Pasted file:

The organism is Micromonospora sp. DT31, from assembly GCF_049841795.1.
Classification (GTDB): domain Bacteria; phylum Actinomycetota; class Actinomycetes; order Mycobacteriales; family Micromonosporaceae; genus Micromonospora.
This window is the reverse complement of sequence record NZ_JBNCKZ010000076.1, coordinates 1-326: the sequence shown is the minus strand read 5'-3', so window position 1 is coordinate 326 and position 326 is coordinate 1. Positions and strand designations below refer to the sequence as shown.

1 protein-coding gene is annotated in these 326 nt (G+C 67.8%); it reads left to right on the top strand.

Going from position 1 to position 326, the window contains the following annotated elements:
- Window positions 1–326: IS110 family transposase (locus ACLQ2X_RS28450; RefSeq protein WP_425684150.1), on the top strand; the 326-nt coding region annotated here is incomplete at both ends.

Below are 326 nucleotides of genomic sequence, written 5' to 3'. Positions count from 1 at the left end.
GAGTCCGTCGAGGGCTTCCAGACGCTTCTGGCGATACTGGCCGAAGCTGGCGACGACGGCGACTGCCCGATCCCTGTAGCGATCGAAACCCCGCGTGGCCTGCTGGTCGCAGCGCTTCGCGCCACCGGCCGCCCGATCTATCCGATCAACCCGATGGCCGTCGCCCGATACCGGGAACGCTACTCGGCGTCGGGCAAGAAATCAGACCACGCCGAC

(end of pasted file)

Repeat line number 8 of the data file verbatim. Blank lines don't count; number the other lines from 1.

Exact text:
GAGTCCGTCGAGGGCTTCCAGACGCTTCTGGCGATACTGGCCGAAGCTGGCGACGACGGCGACTGCCCGATCCCTGTAGCGATCGAAACCCCGCGTGGCCTGCTGGTCGCAGCGCTTCGCGCCACCGGCCGCCCGATCTATCCGATCAACCCGATGGCCGTCGCCCGATACCGGGAACGCTACTCGGCGTCGGGCAAGAAATCAGACCACGCCGAC